Iran has bought at least 400,000 tonnes of wheat in the first big state-sponsored purchase since December, traders said on Friday, as relaxed Western sanctions make deals easier, Reuters reported.
Iran was never barred from buying food under sanctions imposed over the country's disputed nuclear programme, but EU and U.S. financial measures made trade more difficult for the past two years by hindering payments and shipping.
A breakthrough agreement between world powers and Iran in November has temporarily eased sanctions on some sectors of Iran's economy, which is already coaxing more companies to seal lucrative contracts with the Islamic Republic.
European trade sources said on Friday Iran's state grains buyer GTC bought the cargoes to be sourced from Russia and the European Union, including Germany, for shipments between March and May.
One European wheat exporter put the total bought at around 600,000 tonnes.
"Iran is using its new financial freedom with sanctions being relaxed to build up wheat stocks in a reaction to weather problems in their region," one trader said.
"There seems to be growing nervousness in Iran that a drought in Turkey may damage Turkish crops which could encourage Iranian farmers to smuggle wheat into Turkey."
The last big purchase GTC made was in December for around 250,000 tonnes of Mexican wheat for pasta making and 180,000 tonnes of bread making wheat from the Black Sea after making other sizeable purchases earlier in 2013.
"While the payment process is still not as quick as other destinations not impeded by financial sanctions, Iran is becoming a big volume game which is an increasingly lucrative market. They will be expected to buy more," said a European commodities trade source active in Iran.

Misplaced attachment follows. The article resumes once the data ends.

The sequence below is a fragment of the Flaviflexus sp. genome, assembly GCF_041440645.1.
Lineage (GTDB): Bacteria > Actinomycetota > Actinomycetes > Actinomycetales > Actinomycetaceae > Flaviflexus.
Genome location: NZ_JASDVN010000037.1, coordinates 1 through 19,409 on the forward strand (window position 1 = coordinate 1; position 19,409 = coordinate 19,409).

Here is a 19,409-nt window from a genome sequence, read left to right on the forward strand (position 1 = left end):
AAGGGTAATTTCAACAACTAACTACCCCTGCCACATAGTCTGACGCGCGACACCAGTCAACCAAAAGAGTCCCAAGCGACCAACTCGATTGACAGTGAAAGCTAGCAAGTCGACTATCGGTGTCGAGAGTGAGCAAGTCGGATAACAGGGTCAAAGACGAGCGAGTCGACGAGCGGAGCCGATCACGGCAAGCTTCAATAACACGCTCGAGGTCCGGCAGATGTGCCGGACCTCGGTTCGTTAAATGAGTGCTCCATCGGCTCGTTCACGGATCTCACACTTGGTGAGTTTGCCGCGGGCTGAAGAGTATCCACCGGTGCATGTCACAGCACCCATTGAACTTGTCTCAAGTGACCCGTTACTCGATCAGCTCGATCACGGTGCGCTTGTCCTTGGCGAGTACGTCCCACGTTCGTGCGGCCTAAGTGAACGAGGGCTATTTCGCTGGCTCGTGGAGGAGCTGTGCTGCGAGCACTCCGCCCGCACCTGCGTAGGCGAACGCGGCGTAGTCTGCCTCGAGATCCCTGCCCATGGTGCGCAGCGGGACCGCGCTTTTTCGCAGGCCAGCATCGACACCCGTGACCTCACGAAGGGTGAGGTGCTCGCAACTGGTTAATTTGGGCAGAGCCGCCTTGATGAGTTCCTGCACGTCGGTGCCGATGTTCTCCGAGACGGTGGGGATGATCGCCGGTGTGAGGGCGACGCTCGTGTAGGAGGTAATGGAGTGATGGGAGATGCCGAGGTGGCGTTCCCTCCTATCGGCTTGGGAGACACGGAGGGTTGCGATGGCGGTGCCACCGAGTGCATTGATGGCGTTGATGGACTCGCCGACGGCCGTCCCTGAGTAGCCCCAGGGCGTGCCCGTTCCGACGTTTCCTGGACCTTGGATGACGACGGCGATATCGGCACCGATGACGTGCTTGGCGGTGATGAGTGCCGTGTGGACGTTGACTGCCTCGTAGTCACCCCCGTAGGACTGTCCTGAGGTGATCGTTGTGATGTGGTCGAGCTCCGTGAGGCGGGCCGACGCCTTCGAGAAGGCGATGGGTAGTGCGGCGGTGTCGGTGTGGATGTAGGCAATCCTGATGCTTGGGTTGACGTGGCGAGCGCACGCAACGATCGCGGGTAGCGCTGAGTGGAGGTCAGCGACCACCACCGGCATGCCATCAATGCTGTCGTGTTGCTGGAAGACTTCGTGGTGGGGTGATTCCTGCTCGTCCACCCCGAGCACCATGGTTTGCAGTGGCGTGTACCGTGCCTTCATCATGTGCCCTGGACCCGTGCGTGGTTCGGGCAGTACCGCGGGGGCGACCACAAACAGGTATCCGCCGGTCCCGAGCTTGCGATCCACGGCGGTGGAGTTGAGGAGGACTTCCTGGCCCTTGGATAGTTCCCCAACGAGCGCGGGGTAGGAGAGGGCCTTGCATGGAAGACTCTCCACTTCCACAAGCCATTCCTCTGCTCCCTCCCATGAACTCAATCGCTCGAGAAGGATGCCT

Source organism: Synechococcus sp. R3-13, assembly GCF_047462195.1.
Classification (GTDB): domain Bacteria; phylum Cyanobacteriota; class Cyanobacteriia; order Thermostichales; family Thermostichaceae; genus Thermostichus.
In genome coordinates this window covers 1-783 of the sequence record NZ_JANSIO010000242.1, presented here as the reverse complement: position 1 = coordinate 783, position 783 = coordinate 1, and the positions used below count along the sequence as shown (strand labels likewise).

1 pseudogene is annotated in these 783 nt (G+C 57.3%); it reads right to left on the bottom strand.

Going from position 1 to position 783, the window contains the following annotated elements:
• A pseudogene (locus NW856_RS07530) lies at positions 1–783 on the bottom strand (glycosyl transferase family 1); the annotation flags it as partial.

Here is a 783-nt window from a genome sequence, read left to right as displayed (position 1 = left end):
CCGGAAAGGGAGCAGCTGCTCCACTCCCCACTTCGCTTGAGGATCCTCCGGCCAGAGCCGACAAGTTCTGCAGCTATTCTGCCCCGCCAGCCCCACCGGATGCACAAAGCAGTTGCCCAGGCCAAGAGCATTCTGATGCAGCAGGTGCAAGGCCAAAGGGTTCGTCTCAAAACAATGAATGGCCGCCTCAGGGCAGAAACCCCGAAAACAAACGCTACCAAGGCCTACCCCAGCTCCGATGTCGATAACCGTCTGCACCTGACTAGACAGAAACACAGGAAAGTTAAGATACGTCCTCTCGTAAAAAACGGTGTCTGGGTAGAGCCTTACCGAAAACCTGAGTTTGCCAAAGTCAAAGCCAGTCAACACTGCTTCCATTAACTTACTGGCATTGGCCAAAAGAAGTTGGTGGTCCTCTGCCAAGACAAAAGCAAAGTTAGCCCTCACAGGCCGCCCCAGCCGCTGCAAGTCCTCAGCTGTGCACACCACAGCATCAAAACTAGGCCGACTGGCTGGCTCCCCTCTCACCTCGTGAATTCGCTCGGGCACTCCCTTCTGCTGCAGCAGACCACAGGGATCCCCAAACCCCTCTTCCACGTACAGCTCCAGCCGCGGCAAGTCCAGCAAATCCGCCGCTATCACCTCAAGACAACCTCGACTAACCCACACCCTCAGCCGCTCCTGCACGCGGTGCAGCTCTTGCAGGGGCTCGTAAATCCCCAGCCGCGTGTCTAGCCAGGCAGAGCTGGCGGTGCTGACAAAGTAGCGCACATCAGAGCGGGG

Iran was a leading customer for German wheat last season with just over 1 million tonnes bought. About 250,000 tonnes of German wheat was due to be shipped to Iran in January.
Trade sources also expected private Iranian buyers to make more active purchases in coming months.
Iran's President Hassan Rouhani, who took power last August, has vowed to reform Iran's chaotic finances.
Iran's parliament has approved politically sensitive plans to slash subsidies on fuel and food, but delayed implementation for several months while authorities try to soften the blow to consumers by handing out food packages.
"The change in the subsidy system will help free up more of the private sector to import goods and also mean less pressure on government funds to keep the subsidies in place. This can only be more positive for the commercial import sector and hopefully mean purchasing and distribution gets easier," the European commodities source said.
The easing in sanctions is expected to modestly boost throughput activity at the country's top ship container handling port Bandar Abbas, which has been hit by a slump in trade and fewer companies willing to trade, analysts say.
Business intelligence firm Business Monitor International (BMI) forecast container handling volume in Bandar Abbas will grow by 3.1 percent this year in sharp contrast to a 25 percent fall in 2013. Grains and sugar can be shipped in containers.
"The outlook in 2014 is moderately brighter than it has been for some years," said Daniel Richards of BMI.
"Low base effects and a rebound in oil exports, coupled with improving business and consumer confidence ... ensure that growth returns to positive territory in 2014," he said in a recent report.
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